Church at Home

Today, as the kids and I were getting in the car to go to church, our car battery was dead. By the time we scraped off the corrosion and recharged the battery, we would have been terribly late and maybe the car would have gotten us back home again and maybe not. So we had church at home. We spent time together, we watched a program enforcing lived out Christianity. We communed together and remembered what Jesus did for us and still does. We thought about things we could do around us. We sang together. Best church I’ve had in a while, truth be told. And I believe this was God’s idea. I believe He wants to grow us to greater compassion and need meeting in our area. I believe there are people around us who are forgotten and ignored, despite many many churches around us, and God made and loves each of them and wants them saved. We have so many churches around us. I wish we had more Christians. I decided we will start by obeying and being a help to those around us. Not with demands or expectations, just with love where they are because of Who made these beautiful but wounded (aren’t we all) people. And once we touch lives, I really hope there is a real Jesus church who welcomes people in and keep feeding their souls Jesus and not pharisee-like social or political bull. Who will join me in this compassion initiative? Show compassion to one person you see. See a person and their need and help. No motive but love. Join me.❤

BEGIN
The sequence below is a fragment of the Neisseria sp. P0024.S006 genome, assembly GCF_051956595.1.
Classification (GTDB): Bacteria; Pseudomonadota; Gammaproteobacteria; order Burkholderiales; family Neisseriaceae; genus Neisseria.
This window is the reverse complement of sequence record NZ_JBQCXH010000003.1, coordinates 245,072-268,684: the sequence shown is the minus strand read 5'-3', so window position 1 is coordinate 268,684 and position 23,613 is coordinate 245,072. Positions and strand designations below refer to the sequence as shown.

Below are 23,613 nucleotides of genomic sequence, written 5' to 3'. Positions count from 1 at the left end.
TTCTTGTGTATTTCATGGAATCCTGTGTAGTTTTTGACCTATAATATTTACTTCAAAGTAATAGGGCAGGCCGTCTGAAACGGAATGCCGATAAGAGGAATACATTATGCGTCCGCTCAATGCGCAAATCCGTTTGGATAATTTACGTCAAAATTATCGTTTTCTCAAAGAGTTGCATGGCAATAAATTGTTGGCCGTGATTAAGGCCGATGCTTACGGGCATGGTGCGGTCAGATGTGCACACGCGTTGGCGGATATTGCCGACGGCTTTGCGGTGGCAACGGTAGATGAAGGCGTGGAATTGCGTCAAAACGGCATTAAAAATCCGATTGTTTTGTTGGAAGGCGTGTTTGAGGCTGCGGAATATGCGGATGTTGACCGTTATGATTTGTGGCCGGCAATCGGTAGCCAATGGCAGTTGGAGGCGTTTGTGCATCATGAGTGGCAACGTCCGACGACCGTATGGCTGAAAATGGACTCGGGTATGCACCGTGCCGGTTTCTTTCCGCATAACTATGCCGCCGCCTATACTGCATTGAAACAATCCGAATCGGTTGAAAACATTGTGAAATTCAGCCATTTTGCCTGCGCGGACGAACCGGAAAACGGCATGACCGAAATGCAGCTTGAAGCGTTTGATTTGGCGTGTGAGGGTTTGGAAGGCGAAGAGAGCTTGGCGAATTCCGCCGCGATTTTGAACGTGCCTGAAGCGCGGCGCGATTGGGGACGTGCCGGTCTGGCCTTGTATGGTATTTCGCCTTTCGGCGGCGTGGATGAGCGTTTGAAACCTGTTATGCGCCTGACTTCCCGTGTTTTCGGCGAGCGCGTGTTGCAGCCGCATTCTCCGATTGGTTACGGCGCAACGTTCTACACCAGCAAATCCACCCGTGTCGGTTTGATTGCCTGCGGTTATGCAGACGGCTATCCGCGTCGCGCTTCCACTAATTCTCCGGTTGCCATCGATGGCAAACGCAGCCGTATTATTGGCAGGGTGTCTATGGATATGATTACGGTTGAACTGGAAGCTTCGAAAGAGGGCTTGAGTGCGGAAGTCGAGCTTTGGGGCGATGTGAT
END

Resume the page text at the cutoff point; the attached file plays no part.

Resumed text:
Jonah 4:2&11

Jonah 4:2. ‘He prayed to the Lord, “Isn’t this what I said, Lord, when I was still at home? That is what I tried to forestall by fleeing to Tarshish. I knew that you are a gracious and compassionate God, slow to anger and abounding in love, a God who relents from sending calamity. 11. And should I not have concern for the great city of Nineveh, in which there are more than a hundred and twenty thousand people who cannot tell their right hand from their left—and also many animals?”‘